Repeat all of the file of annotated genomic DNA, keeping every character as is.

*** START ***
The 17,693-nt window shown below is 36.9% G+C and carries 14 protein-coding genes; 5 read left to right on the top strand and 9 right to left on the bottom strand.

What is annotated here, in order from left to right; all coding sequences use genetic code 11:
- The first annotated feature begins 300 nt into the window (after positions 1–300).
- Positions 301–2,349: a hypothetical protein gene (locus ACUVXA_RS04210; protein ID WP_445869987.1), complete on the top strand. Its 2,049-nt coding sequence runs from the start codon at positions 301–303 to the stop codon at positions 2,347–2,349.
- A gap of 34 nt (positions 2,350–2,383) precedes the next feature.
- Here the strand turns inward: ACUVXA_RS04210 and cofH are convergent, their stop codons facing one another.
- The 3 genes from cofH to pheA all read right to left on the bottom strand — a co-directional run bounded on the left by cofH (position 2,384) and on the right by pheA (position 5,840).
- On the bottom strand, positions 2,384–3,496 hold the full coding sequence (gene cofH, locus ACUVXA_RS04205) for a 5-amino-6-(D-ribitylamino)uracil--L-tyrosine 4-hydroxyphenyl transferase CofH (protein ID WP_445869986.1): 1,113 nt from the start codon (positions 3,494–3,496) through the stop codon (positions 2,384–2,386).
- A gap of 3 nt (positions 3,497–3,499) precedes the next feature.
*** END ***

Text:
The 17,693-nt window shown below is 36.9% G+C and carries 14 protein-coding genes; 5 read left to right on the top strand and 9 right to left on the bottom strand.

What is annotated here, in order from left to right; all coding sequences use genetic code 11:
- The first annotated feature begins 300 nt into the window (after positions 1–300).
- Positions 301–2,349: a hypothetical protein gene (locus ACUVXA_RS04210; protein ID WP_445869987.1), complete on the top strand. Its 2,049-nt coding sequence runs from the start codon at positions 301–303 to the stop codon at positions 2,347–2,349.
- A gap of 34 nt (positions 2,350–2,383) precedes the next feature.
- Here the strand turns inward: ACUVXA_RS04210 and cofH are convergent, their stop codons facing one another.
- The 3 genes from cofH to pheA all read right to left on the bottom strand — a co-directional run bounded on the left by cofH (position 2,384) and on the right by pheA (position 5,840).
- On the bottom strand, positions 2,384–3,496 hold the full coding sequence (gene cofH, locus ACUVXA_RS04205) for a 5-amino-6-(D-ribitylamino)uracil--L-tyrosine 4-hydroxyphenyl transferase CofH (protein ID WP_445869986.1): 1,113 nt from the start codon (positions 3,494–3,496) through the stop codon (positions 2,384–2,386).
- A gap of 3 nt (positions 3,497–3,499) precedes the next feature.